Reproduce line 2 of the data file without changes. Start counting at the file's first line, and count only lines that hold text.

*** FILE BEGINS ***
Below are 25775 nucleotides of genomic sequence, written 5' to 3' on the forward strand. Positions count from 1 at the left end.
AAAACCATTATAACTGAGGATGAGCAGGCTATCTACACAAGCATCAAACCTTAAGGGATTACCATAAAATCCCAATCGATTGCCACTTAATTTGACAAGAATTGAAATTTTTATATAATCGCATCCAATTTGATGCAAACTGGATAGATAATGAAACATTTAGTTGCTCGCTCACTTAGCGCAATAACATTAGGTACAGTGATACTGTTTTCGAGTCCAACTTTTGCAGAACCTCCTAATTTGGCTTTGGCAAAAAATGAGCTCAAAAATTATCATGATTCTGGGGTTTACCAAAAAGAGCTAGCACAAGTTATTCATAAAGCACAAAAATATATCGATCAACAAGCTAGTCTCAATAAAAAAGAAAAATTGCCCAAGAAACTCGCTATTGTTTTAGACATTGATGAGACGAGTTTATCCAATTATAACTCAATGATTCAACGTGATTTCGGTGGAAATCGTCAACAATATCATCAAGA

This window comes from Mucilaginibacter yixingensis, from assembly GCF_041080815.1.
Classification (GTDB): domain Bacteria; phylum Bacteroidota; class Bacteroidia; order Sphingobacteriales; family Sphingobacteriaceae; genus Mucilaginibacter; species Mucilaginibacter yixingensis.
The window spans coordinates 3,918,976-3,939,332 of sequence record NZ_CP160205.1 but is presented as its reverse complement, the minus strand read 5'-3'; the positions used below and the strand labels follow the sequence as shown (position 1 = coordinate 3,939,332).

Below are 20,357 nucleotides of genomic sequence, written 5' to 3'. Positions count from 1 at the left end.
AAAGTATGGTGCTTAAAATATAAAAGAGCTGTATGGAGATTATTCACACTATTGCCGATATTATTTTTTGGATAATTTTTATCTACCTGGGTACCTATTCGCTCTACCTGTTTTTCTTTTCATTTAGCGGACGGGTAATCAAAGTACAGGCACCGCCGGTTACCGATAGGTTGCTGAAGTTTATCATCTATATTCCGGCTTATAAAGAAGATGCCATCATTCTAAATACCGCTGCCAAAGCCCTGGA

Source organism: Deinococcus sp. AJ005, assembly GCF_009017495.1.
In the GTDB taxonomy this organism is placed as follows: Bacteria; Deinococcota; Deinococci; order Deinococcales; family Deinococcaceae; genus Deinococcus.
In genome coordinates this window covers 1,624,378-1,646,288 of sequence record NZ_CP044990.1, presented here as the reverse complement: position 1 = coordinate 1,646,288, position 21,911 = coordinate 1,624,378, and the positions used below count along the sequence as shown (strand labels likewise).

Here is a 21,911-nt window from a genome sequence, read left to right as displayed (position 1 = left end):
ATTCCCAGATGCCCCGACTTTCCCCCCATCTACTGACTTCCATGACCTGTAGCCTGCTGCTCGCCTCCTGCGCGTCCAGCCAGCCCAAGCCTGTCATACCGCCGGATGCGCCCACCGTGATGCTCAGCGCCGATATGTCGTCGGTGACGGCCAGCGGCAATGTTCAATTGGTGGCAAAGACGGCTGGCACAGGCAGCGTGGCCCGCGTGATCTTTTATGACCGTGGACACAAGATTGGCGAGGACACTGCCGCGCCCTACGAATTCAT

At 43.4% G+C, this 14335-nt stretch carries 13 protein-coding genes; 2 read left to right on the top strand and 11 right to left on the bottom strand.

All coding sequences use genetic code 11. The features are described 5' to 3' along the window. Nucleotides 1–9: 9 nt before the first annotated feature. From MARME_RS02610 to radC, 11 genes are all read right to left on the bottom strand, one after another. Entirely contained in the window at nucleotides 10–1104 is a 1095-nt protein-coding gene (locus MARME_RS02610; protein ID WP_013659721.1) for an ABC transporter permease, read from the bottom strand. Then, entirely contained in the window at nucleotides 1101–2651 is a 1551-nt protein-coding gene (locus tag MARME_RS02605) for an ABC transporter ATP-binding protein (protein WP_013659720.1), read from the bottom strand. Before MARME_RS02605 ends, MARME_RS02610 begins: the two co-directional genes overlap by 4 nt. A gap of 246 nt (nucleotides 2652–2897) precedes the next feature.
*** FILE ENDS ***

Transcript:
AAAACCATTATAACTGAGGATGAGCAGGCTATCTACACAAGCATCAAACCTTAAGGGATTACCATAAAATCCCAATCGATTGCCACTTAATTTGACAAGAATTGAAATTTTTATATAATCGCATCCAATTTGATGCAAACTGGATAGATAATGAAACATTTAGTTGCTCGCTCACTTAGCGCAATAACATTAGGTACAGTGATACTGTTTTCGAGTCCAACTTTTGCAGAACCTCCTAATTTGGCTTTGGCAAAAAATGAGCTCAAAAATTATCATGATTCTGGGGTTTACCAAAAAGAGCTAGCACAAGTTATTCATAAAGCACAAAAATATATCGATCAACAAGCTAGTCTCAATAAAAAAGAAAAATTGCCCAAGAAACTCGCTATTGTTTTAGACATTGATGAGACGAGTTTATCCAATTATAACTCAATGATTCAACGTGATTTCGGTGGAAATCGTCAACAATATCATCAAGA